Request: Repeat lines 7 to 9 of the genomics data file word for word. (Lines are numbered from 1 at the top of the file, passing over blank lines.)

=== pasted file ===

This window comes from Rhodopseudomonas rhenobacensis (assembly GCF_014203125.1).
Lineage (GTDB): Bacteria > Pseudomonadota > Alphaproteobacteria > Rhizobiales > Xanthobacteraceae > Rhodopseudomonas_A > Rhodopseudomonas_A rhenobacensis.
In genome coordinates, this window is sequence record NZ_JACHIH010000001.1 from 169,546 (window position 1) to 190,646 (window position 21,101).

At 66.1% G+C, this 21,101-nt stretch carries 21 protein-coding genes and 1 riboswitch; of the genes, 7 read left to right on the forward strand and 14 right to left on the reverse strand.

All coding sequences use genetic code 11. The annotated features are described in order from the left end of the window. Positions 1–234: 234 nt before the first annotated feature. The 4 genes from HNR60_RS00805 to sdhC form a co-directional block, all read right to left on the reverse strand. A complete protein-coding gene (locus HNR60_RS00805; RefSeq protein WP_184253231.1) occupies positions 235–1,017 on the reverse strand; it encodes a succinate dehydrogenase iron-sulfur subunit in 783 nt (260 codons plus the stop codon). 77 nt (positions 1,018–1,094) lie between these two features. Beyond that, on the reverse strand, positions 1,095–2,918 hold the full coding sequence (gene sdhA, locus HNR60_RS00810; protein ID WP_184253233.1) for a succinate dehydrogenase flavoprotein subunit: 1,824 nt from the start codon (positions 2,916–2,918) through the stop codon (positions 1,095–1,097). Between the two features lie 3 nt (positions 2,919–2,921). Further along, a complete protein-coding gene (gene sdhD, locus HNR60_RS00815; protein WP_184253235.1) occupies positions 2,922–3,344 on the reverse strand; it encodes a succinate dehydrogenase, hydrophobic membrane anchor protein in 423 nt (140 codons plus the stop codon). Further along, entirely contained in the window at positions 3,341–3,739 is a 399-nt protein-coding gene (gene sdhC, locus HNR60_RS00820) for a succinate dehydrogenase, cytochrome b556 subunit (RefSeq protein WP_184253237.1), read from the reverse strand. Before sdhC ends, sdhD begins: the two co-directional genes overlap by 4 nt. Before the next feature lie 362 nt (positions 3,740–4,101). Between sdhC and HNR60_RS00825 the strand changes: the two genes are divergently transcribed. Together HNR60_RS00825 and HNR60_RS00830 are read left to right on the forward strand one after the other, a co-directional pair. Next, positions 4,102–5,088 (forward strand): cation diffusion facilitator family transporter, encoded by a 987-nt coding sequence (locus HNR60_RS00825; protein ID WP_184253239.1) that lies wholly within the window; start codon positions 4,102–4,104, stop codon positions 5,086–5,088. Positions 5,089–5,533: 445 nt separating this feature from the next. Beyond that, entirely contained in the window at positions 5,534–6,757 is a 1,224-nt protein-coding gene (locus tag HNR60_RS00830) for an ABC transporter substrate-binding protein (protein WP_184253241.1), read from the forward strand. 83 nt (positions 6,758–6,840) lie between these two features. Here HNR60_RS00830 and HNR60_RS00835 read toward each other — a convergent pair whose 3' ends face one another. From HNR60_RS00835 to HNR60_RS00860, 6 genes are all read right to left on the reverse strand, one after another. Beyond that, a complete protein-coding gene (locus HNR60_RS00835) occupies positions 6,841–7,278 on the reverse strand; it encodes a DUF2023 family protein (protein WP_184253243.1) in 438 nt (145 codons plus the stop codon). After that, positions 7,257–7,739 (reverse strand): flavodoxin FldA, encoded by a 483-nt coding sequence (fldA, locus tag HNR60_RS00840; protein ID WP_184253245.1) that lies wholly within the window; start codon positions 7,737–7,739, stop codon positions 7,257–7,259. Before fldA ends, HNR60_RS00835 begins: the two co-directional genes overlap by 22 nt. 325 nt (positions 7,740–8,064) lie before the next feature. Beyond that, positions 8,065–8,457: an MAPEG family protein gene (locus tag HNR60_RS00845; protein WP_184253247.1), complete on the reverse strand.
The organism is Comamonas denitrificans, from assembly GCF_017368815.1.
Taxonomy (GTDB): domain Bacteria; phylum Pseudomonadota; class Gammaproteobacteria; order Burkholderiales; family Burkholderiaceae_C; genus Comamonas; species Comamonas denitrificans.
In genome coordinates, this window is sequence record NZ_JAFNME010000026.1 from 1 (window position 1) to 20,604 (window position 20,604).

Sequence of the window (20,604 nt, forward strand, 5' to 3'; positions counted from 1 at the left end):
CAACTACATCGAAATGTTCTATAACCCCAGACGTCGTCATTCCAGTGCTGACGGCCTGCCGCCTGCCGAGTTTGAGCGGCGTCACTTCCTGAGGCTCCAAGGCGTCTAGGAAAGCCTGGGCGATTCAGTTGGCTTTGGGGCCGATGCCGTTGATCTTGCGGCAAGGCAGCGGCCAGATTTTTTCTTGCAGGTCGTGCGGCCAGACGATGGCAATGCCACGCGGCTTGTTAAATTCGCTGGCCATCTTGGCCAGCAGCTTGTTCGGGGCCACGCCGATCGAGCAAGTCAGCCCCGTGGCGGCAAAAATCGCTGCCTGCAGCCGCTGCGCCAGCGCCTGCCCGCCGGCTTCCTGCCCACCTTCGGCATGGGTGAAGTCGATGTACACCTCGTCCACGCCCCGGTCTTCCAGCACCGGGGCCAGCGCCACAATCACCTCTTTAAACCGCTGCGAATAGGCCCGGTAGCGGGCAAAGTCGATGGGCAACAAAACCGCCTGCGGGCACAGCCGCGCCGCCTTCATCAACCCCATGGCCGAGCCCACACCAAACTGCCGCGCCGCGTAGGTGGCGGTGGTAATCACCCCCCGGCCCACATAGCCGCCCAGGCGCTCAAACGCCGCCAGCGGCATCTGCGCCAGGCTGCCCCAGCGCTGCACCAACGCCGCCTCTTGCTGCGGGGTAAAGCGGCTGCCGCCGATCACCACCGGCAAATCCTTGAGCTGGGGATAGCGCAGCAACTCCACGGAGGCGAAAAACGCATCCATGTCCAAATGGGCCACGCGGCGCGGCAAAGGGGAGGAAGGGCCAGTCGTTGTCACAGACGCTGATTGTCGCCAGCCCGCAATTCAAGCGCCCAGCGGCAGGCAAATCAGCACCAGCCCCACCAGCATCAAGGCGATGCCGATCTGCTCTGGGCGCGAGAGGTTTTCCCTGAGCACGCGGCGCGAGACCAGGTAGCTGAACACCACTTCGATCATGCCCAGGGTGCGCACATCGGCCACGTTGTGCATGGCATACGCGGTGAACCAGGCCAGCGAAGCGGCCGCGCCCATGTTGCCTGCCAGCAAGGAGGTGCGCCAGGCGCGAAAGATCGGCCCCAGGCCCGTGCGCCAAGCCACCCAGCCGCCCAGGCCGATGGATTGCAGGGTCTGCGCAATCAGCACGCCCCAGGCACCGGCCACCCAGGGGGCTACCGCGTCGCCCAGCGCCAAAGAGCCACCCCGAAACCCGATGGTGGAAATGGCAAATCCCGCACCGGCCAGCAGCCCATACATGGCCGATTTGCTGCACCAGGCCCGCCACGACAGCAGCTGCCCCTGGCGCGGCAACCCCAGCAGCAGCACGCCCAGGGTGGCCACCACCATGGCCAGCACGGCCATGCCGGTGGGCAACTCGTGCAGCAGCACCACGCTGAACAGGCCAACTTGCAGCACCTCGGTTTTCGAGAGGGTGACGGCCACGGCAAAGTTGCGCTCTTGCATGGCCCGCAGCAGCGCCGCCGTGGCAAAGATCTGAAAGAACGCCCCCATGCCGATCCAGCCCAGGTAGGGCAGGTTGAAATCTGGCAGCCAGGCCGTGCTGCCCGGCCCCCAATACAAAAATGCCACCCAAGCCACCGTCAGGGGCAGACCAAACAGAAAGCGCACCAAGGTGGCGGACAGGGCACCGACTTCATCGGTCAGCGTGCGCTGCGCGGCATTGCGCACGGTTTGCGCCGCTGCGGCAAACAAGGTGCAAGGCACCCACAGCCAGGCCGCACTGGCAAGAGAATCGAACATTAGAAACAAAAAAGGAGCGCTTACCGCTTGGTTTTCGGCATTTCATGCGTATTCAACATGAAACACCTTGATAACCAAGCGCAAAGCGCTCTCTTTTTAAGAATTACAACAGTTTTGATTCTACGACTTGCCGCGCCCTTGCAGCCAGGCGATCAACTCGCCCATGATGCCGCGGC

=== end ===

Taxonomy (GTDB): domain Bacteria; phylum Pseudomonadota; class Gammaproteobacteria; order Burkholderiales; family Burkholderiaceae_C; genus Comamonas; species Comamonas denitrificans.
In genome coordinates, this window is sequence record NZ_JAFNME010000026.1 from 1 (window position 1) to 20,604 (window position 20,604).

Sequence of the window (20,604 nt, forward strand, 5' to 3'; positions counted from 1 at the left end):